BCaSL is among Dream Theater's finest work. Are there problems with this album? Yes. Portnoy needs to realize that the "Opeth" growls he has taken such a liking to are not metal and are not cool; they just sound stupid and downright laughable. The thirty second growl interlude near the end of "A Nightmare to Remember" alllmost ruins an otherwise excellent, and I mean excellent, song. I skip that section every time and the song is great. Petrucci's guitar work on this latest effort is some of his best, with melodic lines appearing in equal number with searing shredathons that will have anyone's head exploding. Rudess and Portnoy also display some of their best work, as does LaBrie. I am more than sure that Myung recorded excellent bass tracks, but they are mixed so low on this album he may as well not be in the band. This is, in short, a great addition to the Dream Theater catalog. "Nightmare" and "Count" are my favorite tracks, but "Passage" and "The Best of Times" are excellent as well. Like any album save perhaps four or five in history, there are a few throwaway tracks here. In sum, I'd recommend picking this up.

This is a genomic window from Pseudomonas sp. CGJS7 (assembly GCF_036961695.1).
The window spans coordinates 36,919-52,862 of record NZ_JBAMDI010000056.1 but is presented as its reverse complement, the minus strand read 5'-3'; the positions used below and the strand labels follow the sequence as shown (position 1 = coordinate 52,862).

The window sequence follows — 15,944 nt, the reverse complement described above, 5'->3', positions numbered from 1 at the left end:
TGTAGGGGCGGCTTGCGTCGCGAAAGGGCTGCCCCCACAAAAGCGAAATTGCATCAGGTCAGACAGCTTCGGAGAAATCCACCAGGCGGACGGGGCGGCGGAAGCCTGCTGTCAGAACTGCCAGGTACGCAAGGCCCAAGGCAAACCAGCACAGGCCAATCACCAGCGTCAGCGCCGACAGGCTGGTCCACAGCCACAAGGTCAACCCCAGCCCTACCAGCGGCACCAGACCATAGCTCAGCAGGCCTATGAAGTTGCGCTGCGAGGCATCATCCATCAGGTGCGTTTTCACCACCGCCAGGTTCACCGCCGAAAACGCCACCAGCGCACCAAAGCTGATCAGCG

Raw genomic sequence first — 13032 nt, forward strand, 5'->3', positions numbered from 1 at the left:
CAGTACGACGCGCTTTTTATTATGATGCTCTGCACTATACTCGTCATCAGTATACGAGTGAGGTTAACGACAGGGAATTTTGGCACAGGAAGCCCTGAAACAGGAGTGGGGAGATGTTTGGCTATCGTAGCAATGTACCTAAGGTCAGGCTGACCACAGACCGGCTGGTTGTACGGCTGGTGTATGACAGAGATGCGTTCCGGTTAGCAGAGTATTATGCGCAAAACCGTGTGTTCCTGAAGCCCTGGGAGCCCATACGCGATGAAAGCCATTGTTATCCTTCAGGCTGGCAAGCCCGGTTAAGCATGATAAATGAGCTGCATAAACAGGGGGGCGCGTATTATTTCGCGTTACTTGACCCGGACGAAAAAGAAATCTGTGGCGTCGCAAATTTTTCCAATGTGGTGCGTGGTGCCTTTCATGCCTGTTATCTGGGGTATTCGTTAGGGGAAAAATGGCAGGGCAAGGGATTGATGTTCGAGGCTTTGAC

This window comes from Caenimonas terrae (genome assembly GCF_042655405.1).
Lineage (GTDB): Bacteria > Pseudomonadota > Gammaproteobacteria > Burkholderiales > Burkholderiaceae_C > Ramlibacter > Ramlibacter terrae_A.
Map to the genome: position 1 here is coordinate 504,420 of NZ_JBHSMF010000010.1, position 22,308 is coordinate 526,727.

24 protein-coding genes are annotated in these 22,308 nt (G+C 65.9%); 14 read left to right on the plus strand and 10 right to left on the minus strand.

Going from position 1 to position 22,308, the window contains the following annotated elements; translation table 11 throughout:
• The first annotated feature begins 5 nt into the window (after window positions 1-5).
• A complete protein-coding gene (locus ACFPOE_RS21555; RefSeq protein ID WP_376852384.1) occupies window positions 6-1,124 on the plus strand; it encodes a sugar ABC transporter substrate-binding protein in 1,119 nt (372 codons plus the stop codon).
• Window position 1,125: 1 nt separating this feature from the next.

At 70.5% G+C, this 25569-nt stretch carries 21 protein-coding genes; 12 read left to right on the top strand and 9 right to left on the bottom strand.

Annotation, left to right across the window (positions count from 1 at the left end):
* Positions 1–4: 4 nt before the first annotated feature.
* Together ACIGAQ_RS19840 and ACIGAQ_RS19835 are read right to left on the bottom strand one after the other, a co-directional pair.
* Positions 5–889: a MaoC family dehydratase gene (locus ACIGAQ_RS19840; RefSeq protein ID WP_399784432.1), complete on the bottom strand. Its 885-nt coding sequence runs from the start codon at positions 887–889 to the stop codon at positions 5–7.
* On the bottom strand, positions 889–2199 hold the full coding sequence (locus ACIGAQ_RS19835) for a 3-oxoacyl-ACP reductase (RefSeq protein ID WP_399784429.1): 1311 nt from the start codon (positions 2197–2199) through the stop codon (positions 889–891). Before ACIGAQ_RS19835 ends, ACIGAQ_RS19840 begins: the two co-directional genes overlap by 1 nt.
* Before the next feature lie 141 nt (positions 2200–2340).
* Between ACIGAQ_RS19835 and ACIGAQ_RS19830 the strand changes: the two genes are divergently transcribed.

Formed: 1986 in New York, NY

Genre: Rock

Years Active: '80s, '90s, '00s, '10s

The technically proficient guitar playing of John Petrucci elevated Dream Theater to the upper echelons of contemporary heavy metal. While its lineup has continuously evolved, the Long Island-based quintet has consistently delivered sharp-edged music. Dream Theater is known for its high-energy concert performances. While they've released several live albums -- Live at the Marquee, recorded at the London club; Live in Japan, recorded during the Music in Progress tour in 1993, and a triple-CD and DVD,...
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Black Clouds & Silver Linings (Special Edition), Dream Theater
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  • $16.99
  • Genres: Metal, Music, Rock, Prog-Rock/Art Rock
  • Released: Jun 19, 2009